Scroll down to see a RAW versus JPEG comparison, or to check out the performance across its sensitivity range, head straight to our Canon PowerShot G12 High ISO Noise results. Or if you've seen enough, head straight to our Verdict.

Canon PowerShot G12
Olympus E-PL1 (with M.ZD 14-42mm lens)
f4, 80 ISO
f4, 100 ISO
f4, 80 ISO
f4, 100 ISO
f4, 80 ISO
f4, 100 ISO
f4, 80 ISO
f4, 100 ISO

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Canon PowerShot G12: JPEG versus RAW

We photographed the scene pictured above using the G12's RAW plus Large Fine JPEG mode, allowing us to directly compare images created from exactly the same data. Below are 100% crops taken from the original JPEG file alongside the RAW version, processed with Canon's Digital Photo Professional 3.9 software; we used the default settings, choosing to apply the Unsharp Mask rather than the basic Sharpness. By default, DPP applied Strength, Fineness and Threshold values of 7, 5 and 2 for the G12's RAW image. We initially wanted to boost the sharpness to match the crispness of rivals like the Panasonic Lumix LX5's default JPEGs, but found increasing any of the Unsharp Mask settings from their defaults produced an artificial-looking image. As such what you see below is as sharp as you can get without beginning to look unnatural.

At first glance the results look quite similar with the default settings, but look closely and you'll spot the in-camera JPEG is a tad sharper with the default settings. That said, there's fractionally more noise visible on the JPEG, which has been smoothed out on the processed RAW version. Which is better is down to personal preference, but once again applying more sharpening to the RAW file produced a less desirable result in our view.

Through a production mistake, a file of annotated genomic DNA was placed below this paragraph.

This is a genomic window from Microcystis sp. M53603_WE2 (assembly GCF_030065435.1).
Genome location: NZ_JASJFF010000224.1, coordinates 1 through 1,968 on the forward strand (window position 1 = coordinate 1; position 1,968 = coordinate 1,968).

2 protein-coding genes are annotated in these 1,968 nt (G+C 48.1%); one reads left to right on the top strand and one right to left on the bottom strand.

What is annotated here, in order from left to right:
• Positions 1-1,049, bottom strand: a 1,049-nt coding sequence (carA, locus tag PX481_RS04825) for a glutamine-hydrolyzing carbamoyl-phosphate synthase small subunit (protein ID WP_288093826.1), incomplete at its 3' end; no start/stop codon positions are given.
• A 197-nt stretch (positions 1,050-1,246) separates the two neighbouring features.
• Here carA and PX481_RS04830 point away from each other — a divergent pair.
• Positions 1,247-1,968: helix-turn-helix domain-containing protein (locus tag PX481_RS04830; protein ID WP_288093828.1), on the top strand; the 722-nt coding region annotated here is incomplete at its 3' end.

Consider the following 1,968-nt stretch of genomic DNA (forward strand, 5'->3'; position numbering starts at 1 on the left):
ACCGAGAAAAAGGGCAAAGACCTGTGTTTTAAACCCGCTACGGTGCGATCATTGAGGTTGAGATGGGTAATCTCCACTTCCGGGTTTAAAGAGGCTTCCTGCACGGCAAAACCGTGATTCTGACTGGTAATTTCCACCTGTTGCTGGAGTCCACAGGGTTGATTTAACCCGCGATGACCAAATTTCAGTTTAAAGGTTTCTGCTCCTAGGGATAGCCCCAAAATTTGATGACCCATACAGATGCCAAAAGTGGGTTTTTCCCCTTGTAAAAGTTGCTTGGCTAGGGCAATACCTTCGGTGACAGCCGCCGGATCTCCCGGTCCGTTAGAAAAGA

We should also note the saturated sky and snowy areas seen in the image above were completely blown-out, and no amount of adjustment to the RAW file retrieved any of this lost highlight detail. This is a disappointment compared to our previous tests with the Panasonic Lumix LX5, which managed to retrieve a fair amount of previously lost highlight detail from its RAW file, given the same composition and exposure. Of course shooting in RAW on the G12 does give you the benefit of easy adjustment of things like the White Balance, not to mention applying Chromatic Aberration correction, but as far as this particular image was concerned, we saw no real improvement in image quality over the in-camera JPEG.

As always though, you may enjoy greater success with different images, settings or even actual RAW converters; the bottom line is while we didn't see a quality benefit to shooting in RAW for this particular composition, it remains a valuable feature to have at your disposal. Now let's look at how the camera performs across its sensitivity range in our Canon PowerShot G12 High ISO Noise results.

Canon PowerShot G12: JPEG
Canon PowerShot G12: RAW
f4, 80 ISO
f4, 80 ISO

Canon PowerShot G12 results : Real-life resolution / High ISO Noise